On concluding that labour arbitrators held exclusive jurisdiction to hear complaints falling within their ambit (and human rights tribunals have no jurisdiction over such matters), the remaining question in Horrocks was whether or not the complaint, in its essential character, involved the interpretation, application, or alleged violation of the collective agreement. On this issue, the Supreme Court concluded the essential character of the complaint was an alleged violation of the collective agreement. The claim therefore fell solely to a labour arbitrator to adjudicate.
What does this mean for employers in Alberta?
The current jurisprudence in Alberta holds that both grievance arbitration and human rights complaints are available to unionized workers. In the 2007 case of ATU, Local 583 v City of Calgary, the Alberta Court of Appeal held: "...it was not the intent of the Alberta legislature that either labour arbitration boards or the Commission should have jurisdiction over all human rights issues that arise in the unionized workplace to the exclusion of the other tribunal."
Does Horrocks change the law in Alberta?
The focus is on the language used in the legislation and the intent of the provincial legislature. The Supreme Court (in Horrocks) examined whether the legislation demonstrates an intention to grant exclusive jurisdiction to an arbitrator or human rights tribunal. While the Alberta Court of Appeal has previously found there was no such intention in Alberta, the language from Manitoba's legislation mirrors much of that contained in Alberta's Labour Relations Code and the Alberta Human Rights Act. This could allow an Alberta court to follow the Supreme Court's reasoning in Horrocks and arrive at a similar conclusion.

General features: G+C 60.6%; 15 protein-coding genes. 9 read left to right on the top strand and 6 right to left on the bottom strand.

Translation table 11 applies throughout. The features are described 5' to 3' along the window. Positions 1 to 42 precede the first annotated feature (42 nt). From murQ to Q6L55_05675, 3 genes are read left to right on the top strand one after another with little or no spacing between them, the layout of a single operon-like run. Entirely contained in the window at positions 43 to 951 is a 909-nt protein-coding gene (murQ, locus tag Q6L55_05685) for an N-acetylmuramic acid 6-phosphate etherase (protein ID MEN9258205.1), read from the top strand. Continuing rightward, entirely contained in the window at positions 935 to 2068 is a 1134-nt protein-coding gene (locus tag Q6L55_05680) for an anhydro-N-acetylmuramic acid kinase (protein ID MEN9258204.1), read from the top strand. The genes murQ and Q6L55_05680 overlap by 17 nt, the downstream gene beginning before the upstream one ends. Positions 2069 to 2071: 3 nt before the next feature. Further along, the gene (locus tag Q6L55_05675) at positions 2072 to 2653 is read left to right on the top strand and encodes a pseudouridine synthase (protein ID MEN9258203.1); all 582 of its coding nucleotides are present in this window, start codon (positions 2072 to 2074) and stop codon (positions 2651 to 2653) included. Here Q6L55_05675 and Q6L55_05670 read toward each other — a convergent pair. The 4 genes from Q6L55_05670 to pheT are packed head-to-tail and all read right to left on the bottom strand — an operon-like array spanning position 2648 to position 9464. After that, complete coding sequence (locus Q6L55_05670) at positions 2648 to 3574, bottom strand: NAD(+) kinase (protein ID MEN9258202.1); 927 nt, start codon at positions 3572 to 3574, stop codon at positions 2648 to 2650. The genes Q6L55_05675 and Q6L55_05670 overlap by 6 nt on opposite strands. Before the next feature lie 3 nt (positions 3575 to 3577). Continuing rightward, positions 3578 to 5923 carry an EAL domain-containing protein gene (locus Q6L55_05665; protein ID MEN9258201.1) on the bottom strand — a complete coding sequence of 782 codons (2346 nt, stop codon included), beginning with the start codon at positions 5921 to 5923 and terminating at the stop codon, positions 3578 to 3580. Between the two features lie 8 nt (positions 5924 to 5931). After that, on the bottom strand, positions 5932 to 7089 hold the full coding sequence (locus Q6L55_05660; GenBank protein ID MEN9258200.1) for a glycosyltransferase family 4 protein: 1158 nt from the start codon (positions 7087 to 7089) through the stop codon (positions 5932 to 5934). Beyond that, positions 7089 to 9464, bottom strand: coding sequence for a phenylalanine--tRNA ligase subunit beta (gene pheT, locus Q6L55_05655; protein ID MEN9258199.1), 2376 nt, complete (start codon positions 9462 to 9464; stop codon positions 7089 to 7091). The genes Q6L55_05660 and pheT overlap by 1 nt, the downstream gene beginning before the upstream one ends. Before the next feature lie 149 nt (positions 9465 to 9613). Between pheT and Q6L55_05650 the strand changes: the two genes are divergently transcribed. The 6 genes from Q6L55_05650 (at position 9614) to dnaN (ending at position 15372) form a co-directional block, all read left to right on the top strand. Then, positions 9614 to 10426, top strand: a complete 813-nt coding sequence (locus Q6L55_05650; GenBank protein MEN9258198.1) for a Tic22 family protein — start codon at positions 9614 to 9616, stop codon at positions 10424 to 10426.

However, Alberta has some different provisions as well. The Marshalling provisions of Alberta's Labour Relations Code mentioned above may be of particular relevance. These provisions give the Labour Board the power to make orders affecting related disputes in different legal forums (e.g., grievance arbitration, Employment Standards, human rights, Labour Board, privacy, WCB). These provisions enable the Labour Board can take steps to avoid duplicative litigation in multiple venues and may suggest legislative recognition that matters can proceed in more than one venue.
Despite these differences, Horrocks may still be used by Alberta employers to prevent disputes going to the Human Rights Commission when they are the subject of arbitration. At a minimum, the reasoning in Horrocks may be used to encourage the Director of the Human Rights Commission to defer or decline hearing a case that is, or ought to be, the subject of grievance arbitration.
We will have to see how a future Alberta case rules on this issue. In the meantime, Horrocks re-opens the possibility that disputes subject to labour arbitration should not be heard by the Human Rights Commission.